Search This Blog

20 November 2016

Is 'Duty Free' at the airport really cheaper than a normal supermarket?










Other than Cigarettes, the question is, is 'Duty Free' really cheaper than a
normal supermarket?

My theory is that you can get wine cheaper at a supermarket than at 'Duty Free'.
Many 'Duty Free' shops have been exposed to be not much cheaper.

Please, let us know what you think..



For tourists going to South Africa for holiday. What are the things to buy and bring home with you?





Indian Spice Market, Durban


If you're a tourist arriving in South Africa with Dollars, Pounds or Euro's,
take full advantage of the exchange rate.  It's in your favour..
Yes, it depends what you like, but generally things are cheaper for you
in South Africa.

Enjoy our restaurants. Food and drink in a restaurant is 3 times cheaper.
Food and drink in supermarkets is 2/3 times cheaper.

-Cigarettes at a supermarket or at the 'Airport Duty Free' are much cheaper
  than in Europe.
-Gold and diamond Jewelry. (A good investment)
-Buy the world famous Krugerrands. A gift that keeps on growing...

-Real African art and curios. (There are many African craft markets)
-The ostrich leather products (shoes, bags, wallets etc)
-Spices at an Indian spice market or in any large supermarket are good value.
-Witblits, Mampoer, Amarula Cream Liqueur and many other liqueurs.
-South Africa has some of the best Brandy in the world.
-Supermarkets have the best prices for bottles of South African wine
-Dried fruit and nuts  (Try visit a Fruit and Veg City, shop)
-Many different dried meat and game meat.. Eg:Biltong, Droewors
-Books, CD's, Music, Dvd's. (Big music shops like Musica or Look & Listen.)
-Aloe products. (We have great quality and way cheaper than in Europe)
-All basic flu medication, eg: Strepsils, cold and flu tablets, etc, are cheaper





Fact: One song on iTunes in South Africa costs around R9.20
 on iTunes in France you pay 1.20euros for one song.
So, you are paying around R18.00 to buy one song... in France.

Happy holidays!


South African Expats living and working overseas, what to buy in South Africa to take back with you?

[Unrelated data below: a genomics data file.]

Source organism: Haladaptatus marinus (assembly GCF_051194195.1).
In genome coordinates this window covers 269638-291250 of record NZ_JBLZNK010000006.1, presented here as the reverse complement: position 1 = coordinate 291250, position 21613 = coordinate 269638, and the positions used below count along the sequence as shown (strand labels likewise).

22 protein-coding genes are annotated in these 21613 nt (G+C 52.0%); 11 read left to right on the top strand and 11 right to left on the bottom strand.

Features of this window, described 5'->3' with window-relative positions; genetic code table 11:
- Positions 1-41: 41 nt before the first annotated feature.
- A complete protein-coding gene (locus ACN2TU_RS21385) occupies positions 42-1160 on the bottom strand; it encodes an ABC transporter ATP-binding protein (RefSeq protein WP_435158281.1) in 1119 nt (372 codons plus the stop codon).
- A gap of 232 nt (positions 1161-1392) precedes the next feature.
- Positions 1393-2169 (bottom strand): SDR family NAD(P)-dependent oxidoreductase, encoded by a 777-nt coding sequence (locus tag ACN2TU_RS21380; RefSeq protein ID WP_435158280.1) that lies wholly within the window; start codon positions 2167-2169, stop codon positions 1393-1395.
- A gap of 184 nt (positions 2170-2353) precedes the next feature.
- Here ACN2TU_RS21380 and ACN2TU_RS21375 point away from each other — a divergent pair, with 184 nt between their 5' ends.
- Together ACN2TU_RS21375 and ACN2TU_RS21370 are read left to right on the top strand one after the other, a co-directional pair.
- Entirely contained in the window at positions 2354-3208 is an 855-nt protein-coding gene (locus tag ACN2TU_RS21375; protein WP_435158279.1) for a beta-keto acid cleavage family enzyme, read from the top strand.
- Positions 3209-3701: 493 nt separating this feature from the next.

South African Expats, spending all your hard earned money
on trips back and forth.....

Try make your trips back home, count.
Buy and bring back things which are cheaper.

Most people have this vision that one earns 'BIG money' overseas...
So, you should all be returning as 'Dollar Millionaires'.
But, it's not really the case.

Fact: The average person in Europe does not actually earn a lot.
In France, a school teacher earns roughly 1400euros p/m.
The 'middle class' in Europe is actually poor.
The standard of living is very high and you need a lot of money to survive.
They pay a lot in taxes, insurance, etc.

Fact: The cost of living in Paris is 100% more than in Johannesburg!
(www.expatistan.com, -The cost of living index, 2016.)

Just like in South Africa, you will see most people in supermarkets in Europe
economising and buying the 'no name products' just to get by every month.
Beef is very expensive here and most people only buy chicken/turkey or pork.

Because of strict regulations and very high taxes on everything in the EU,
the public are actually getting robbed!
Yes, the value of the South African Rand is very low.
1.00 Euro hardly buys you anything.
People don't realise that the cost of most goods double in price every
10 years.

Research for yourself:  Take the cost of for example:
- your favorite tube of toothpaste today, now, go check what the price
was 10 years ago.



A South African Bunny Chow, lunch for around 2.00euros.
crepe with chicken and cheese in a restaurant in France, 8.50euros.. that's R145.00 for a pancake! 


Some examples:20 Nov, 2016.  Regular Headache tablets
A pack of normal headache tablets (8 tablets in a pack only)
in France is 1.95euros. Nov, 2016

A pack of 50x headache tablets (Grand-pa or Compral) in South Africa is R45.00
Ok, a rough exchange conversion..  say 1.00Euro is equal to 17.00 Rand.
This means...  the 8 tablets in France are R33.50   WOW!
Ha,. a pack of 24 Compral's are R24.00 in SA!

Paper and books are expensive in Europe.
The public are getting robbed here. Basic notepads and school exercise
books cost around 3.00euros in a supermarket. That's R50.00 a notepad!
In South Africa you pay around R6.00 an exercise book.


150g Tick & Flea Powder for dogs in France 7.00euros  = R119.00  Wow!
150g Tick & flea Powder for dogs in South Africa R45.00

400g Peanut Butter (Smooth) in France 4.50euros = R76.50, that's 3 Jar's in SA!
400g Peanut Butter (Smooth) in South Africa, is around R25.00


Yes, not everything is always cheaper back home.
Exchange rates, import duties, etc are constantly changing.


Generally, if you change your Euros, Dollars or Pounds into
South African Rands and you buy more than one item in big supermarkets
(eg, Shoprite or Pick n Pay) you should score.

List of things to buy in South Africa and bring back to France:
-All basic Cold and Flu Medication
-Headache tablets eg Grand-pa
-Tick & Flea powder for dogs
-Game Naartjie powder sachets (hard to find anywhere in Europe)
-Pro-vita Crackers (Not available in Europe)
-Peanut butter
-Kiwi Shoe polish (You have a bigger selection of shoe polish in SA.)
-Spices for food. (You have a much larger selection of spices in SA.)
-Dried fruit and nuts (Bigger selection and better price in SA.)
-Close up toothpaste
-Books (Big book shops in South Africa have great specials.)
-Notepads and school exercise books
-Aloe products. (SA has greater selection and quality than in europe.)


Amarula Cream Liqueur 700ml, is now available in the average Carrefour
supermarket in France for around 9.50euros

www.expatistan.com has a living index for every country and every city.

Please leave a comment or add an item to the list...